The Perfect Crime: What’s Killing All the Bees?
Honey bee colonies have experienced widespread die-offs. Many beekeepers believe a class of pesticides are weakening their bees. Mega-corporations are making a killing off their pesticides—but are they also getting away with murder?
Update, June 26, 2020 Earthjustice has sued the California Department of Pesticide Regulation for a decision to approve the use of sulfoxaflor in California. Systemic insecticides like sulfoxaflor make plants toxic to “non-target” insects, like honey bees, contributing heavily to the die-off of colonies. This suit builds on Earthjustice’s prior work at the federal and state levels to protect bees and other pollinators. Learn more below.
1 In 2005, commercial beekeepers around the country started making an alarming discovery upon opening their bee boxes. A few males and a weakened queen bee were crawling around the comb, but the worker bees—the ones that forage in the flowers and supply the nectar that is the lifeblood to the colony—were gone.
While bee disappearances have occurred throughout the history of beekeeping, the mid-2000s events represented astounding losses.
2 In the eight years since scientists coined the phenomenon Colony Collapse Disorder, commercial beekeepers continue to see unprecedented die-offs leading them to speculate that something sinister has changed in the world of bees.
CCD has been attributed to a number of causes including mite infestation and pathogens, but for many beekeepers across the world, a primary suspect is a class of pesticides known as neonicotinoids. These chemicals came onto the market in the late-1990s and were approved in 2000 for application to corn, America’s #1 cash crop. It is now estimated that 90 percent of all corn seeds are coated with German agro-chemical manufacturer Bayer’s neonicotinoid pesticide. With the rise of the chemical’s use, there has been a steep drop off in honey production in the Corn Belt of the United States.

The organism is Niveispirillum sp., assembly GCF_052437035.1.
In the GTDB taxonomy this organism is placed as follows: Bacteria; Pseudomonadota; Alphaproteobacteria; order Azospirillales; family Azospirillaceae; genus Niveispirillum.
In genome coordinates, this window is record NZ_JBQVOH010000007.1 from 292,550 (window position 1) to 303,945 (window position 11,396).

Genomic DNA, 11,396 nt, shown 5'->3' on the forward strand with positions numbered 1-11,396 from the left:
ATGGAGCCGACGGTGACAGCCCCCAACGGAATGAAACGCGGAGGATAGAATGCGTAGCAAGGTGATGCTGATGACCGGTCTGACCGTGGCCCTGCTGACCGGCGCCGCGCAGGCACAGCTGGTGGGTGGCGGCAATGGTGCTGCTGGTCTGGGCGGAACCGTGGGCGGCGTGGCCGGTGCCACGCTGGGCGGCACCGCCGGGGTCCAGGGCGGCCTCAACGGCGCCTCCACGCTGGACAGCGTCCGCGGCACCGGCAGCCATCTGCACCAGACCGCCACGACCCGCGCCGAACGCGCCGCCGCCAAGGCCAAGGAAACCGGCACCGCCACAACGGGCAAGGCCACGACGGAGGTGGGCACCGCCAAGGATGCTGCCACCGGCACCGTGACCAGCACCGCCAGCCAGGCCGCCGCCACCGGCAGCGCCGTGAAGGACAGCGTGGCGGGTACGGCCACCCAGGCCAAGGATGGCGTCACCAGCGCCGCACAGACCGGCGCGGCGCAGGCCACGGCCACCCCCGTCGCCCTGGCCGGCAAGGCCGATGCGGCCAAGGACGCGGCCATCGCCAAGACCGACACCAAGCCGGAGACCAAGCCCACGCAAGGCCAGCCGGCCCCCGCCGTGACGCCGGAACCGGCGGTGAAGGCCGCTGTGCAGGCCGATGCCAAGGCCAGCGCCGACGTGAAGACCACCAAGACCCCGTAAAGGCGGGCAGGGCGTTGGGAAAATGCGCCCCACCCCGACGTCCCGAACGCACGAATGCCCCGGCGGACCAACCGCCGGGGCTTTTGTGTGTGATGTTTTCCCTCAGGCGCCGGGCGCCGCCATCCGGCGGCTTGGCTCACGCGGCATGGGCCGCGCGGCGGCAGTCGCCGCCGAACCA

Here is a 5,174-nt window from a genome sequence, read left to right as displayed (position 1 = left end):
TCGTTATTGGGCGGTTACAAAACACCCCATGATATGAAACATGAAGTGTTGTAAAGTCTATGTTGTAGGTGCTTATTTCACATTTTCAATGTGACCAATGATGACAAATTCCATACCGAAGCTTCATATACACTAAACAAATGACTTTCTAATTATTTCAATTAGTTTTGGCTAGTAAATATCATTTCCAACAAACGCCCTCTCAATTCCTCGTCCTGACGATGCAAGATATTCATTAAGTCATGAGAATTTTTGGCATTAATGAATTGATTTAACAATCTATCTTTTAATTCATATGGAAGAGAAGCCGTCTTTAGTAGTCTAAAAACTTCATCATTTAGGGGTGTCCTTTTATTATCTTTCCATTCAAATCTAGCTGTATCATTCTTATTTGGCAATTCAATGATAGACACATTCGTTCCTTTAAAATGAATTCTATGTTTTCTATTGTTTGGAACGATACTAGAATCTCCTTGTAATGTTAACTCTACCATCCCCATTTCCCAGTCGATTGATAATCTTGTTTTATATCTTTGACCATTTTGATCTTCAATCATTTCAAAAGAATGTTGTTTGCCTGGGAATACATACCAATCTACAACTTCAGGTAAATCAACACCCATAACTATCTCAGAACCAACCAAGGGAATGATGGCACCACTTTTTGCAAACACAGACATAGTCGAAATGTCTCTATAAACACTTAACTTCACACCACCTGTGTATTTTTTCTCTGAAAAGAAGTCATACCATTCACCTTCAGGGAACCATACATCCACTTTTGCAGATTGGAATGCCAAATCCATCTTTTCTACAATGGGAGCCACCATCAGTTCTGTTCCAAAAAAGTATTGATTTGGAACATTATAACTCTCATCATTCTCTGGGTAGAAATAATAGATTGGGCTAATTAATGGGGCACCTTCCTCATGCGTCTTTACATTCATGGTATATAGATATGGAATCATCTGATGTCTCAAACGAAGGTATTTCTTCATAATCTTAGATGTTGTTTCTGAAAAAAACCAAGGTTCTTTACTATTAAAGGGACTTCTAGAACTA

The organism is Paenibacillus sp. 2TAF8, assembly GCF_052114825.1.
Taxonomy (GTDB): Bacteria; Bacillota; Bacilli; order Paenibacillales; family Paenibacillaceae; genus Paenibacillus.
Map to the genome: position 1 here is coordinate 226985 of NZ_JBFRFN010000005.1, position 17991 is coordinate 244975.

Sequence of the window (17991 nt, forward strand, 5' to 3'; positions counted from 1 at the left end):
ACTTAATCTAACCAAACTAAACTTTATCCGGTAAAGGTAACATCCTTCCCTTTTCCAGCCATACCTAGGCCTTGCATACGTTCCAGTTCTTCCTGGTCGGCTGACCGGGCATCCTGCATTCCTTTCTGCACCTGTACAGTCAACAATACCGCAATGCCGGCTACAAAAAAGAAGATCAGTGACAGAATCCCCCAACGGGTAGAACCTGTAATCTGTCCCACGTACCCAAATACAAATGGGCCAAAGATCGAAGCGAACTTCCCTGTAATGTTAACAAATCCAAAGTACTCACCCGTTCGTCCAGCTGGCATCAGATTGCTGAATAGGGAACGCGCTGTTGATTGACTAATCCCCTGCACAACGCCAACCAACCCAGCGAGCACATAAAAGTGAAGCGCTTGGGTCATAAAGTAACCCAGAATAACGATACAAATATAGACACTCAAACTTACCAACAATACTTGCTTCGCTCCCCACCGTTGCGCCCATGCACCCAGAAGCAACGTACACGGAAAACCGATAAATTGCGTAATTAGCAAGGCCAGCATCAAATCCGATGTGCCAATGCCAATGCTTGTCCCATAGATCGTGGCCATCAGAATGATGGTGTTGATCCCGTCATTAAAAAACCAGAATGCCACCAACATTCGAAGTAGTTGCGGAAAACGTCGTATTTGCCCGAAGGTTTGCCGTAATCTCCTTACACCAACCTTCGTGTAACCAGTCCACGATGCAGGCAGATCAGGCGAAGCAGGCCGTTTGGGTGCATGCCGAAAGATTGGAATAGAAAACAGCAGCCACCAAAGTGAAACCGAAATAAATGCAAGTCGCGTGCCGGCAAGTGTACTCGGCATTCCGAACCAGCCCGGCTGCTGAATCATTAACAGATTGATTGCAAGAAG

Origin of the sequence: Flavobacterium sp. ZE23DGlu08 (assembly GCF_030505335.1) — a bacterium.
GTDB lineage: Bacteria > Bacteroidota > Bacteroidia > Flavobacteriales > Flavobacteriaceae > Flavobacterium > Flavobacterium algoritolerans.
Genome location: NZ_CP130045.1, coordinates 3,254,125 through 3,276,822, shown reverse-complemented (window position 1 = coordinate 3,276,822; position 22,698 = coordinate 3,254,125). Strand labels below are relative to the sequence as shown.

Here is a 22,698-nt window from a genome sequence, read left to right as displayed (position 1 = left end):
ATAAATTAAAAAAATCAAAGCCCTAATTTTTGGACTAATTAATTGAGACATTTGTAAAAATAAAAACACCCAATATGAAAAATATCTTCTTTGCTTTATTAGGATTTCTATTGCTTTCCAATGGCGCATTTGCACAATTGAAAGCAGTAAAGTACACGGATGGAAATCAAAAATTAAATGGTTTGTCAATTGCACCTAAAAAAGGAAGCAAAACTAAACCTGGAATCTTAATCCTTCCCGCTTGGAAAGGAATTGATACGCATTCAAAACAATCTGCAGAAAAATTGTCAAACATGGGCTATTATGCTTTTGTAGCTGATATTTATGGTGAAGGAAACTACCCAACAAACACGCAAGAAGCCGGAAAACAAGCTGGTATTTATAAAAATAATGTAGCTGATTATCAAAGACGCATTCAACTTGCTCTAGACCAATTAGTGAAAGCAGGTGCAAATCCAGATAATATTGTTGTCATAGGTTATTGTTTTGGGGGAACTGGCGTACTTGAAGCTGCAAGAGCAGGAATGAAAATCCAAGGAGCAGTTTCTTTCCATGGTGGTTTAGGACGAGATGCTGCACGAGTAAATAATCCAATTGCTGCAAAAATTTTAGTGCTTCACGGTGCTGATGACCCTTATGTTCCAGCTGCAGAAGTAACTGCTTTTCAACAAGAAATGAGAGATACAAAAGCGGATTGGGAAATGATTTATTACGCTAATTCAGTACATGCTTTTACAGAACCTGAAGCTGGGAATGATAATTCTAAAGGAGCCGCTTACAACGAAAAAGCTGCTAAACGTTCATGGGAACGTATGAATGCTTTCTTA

3 Neonicotinoids have largely replaced more toxic, but less systemic pesticides known as organophosphates. During die offs that involved organophosphates, dead bees were usually found in large numbers around the hive. But with CCD, there are hardly any bodies to be found—the majority of bees just disappear.
A growing body of studies show that neonics, even in low doses, impair bees’ ability to navigate. The foraging worker bees that come into contact with the pesticide may get disoriented, flying around until they eventually run out of gas, lost in the field. With a loss of worker bees bringing food back to the hive, the entire colony suffers.
4 Bill Rhodes is a Florida beekeeper and former pro-football player. Since the 1970s, Rhodes has been shipping bees across the country, migrating hives to Wisconsin, the Dakotas, out to California and back down to Florida. Chemical companies claim the neonics aren’t to blame for CCD and instead point to things like varroa mite infestation, starvation, and even beekeeper neglect.
5 A certain amount of colony loss per year is normal in the business. To make up for the lost colonies, a beekeeper will typically divide healthy colonies and coax them up to strength by introducing a new queen bee. Rhodes usually splits his colonies during the fall and says they’ve always bounced back to full strength continuing to produce the fall honey that keeps them going through the winter.
In 2005 when he split his colonies, he noticed his bees didn’t respond the same way. “They didn’t want to make any honey to speak of,” Rhodes says. “They didn’t want to expand. We went ahead and split them anyway and fed them supplemental feed, and the bees just never did squat. We thought, what in the world happened to these bees?”
6 Almond growers rely entirely on honey bees to pollinate their orchards. California, the state that produces nearly 82 percent of the world’s almonds, must import honey bees from other states for the bloom to sustain their $2.3 billion-a-year crop.
At the end of summer 2005, Rhodes was scheduled to ship 16 semi-truck loads of bees from South Dakota to California where they would work the almond bloom. Before shipping them, Rhodes’ foreman in South Dakota called him up and told him the bees were looking odd. Because Rhodes had contracts to fulfill, he went ahead and shipped them anyway.
7 Once in California, Rhodes went out to inspect the hives, marking them and returning within the week to check again. “The hive would look entirely different,” Rhodes said. “It was like something just had it by the throat and was just pulling the strength from it. We had no idea what it was.”
He later learned that a neonicotinoid chemical had been approved in 2004 for sunflowers. They were the last thing that bloomed in South Dakota before Rhodes moved his bees out of the state. Out of the 16 semi-truck loads of bees he sent to California in 2005, only two of them were fit for pollinating the almonds. Rhodes estimates it cost him between $800,000 and $900,000 that year in losses.